The Scopes Monkey Trial
In 1859, Charles Darwin published a book called the Origin of the Species. After much research, he put forth his theory that all organisms have evolved into what they are today from very different organisms thousands of years ago. Man, in fact, evolved from apes. He did not at all believe in the Bible or in the idea that God or a divine creator fashioned the world and everything in it.
In January 1925, John Butler, a member of the Tennessee House of Representatives, submitted a bill which stated that no teacher in the state who worked in a school taking state funds could teach any theory denying divine creation. The House passed the bill. The senate decided to pass it also because they thought the governor would veto it.
However, the governor did not veto it. He did say that he thought that no one would enforce it. The ACLU, the American Civil Liberties Union, an organization which tries to protect civil rights of citizens, heard about the case. They were afraid that if the law stood in Tennessee, other states would follow suit. The ACLU believed in evolution and denied a divine creator.
The ACLU agreed to pay the expenses of any teacher who would test the law by teaching evolution in his classroom. A young science teacher and coach at Rhea County Central High School in Dayton, Tennessee, John Scopes, agreed to do this because he believed in evolution and did not believe in God. The town was excited about being the center of attention and his neighbors urged Scopes to take on the challenge. He was arrested on May 7, 1925.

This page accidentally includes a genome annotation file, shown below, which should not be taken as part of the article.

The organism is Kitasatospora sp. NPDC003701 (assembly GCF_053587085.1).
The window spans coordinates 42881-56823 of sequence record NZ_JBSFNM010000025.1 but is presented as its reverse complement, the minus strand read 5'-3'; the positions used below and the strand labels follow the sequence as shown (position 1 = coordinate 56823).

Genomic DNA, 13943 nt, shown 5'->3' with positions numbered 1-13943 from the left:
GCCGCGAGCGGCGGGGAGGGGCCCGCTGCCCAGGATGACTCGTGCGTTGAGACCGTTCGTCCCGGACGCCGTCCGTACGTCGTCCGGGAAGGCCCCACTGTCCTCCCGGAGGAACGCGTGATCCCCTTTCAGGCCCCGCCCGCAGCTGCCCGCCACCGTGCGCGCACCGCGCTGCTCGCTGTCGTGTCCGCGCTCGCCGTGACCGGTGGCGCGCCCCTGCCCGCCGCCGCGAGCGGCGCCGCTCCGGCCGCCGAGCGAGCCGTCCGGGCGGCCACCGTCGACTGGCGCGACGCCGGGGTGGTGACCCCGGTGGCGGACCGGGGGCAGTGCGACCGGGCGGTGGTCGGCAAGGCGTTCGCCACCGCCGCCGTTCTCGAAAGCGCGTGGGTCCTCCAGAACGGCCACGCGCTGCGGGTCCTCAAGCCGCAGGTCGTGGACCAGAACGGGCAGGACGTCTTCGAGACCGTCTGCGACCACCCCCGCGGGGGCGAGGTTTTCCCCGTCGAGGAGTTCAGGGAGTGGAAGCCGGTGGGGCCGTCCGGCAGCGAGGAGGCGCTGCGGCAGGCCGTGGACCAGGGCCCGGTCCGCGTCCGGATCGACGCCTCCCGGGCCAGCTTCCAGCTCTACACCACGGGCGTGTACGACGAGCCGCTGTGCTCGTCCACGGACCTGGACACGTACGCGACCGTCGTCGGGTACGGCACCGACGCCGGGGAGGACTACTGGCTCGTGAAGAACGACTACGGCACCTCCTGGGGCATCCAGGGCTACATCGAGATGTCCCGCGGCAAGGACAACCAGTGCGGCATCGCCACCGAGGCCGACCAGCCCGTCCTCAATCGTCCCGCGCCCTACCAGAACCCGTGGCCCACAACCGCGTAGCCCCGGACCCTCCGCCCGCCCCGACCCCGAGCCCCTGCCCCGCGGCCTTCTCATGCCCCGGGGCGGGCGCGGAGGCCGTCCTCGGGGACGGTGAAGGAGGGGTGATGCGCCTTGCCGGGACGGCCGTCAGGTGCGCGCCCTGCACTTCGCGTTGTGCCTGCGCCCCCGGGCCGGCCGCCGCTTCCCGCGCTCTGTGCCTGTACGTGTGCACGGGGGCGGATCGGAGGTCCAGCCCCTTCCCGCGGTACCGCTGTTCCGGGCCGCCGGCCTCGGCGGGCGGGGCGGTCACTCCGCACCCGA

William Jennings Bryan, an attorney, a former Congressman from Nebraska, and Secretary of State under President Woodrow Wilson, agreed to be the prosecutor against Mr. Scopes. Bryan was called the 'Great Commoner' and believed that religion was the 'backbone' of the rural farmer. He believed in divine creation and was against teaching evolution.
Bryan believed that Mr. Scopes was guilty of breaking the law. Several witnesses confirmed that Scopes had taught the theory of evolution. Bryan didn't even plan to debate the moral issues in the case, whether the law was wrong or right. He believed that the right of the people to control what they wanted taught in their schools was in question.
Clarence Darrow, a social reformist and an attorney who had made a name for himself in defending many famous cases, took over the defense of Mr. Scopes. Darrow didn't believe in God and thought that evolution should be taught in school. He thought that Christianity was a 'slave religion.'
Darrow knew that he couldn't spend much time saying that his client was innocent, so decided to put William Jennings Bryan on the stand as a witness. For 2 hours, he questioned him repeatedly about the Bible and his beliefs. He wanted him to admit that he really had questions about some parts of the Bible being true. Bryan even did agree that maybe God didn't create the world in 6 days. He knew that Darrow had led him into a trap.
The jury found John Scopes guilty. Darrow believed that there would be an appeal so wasn't worried about the guilty verdict. The State Supreme Court heard the appeal and upheld the guilty verdict, but the Chief Justice decided to throw out the 'bizarre' case, so Scopes went free. William Jennings Bryan died 5 days after the trial ended. The anti-evolution law remained in place in Tennessee until 1967. This case became known as the 'Scopes Monkey Trial' because of Darwin's theories.
To link to this The Scopes Monkey Trial page, copy the following code to your site: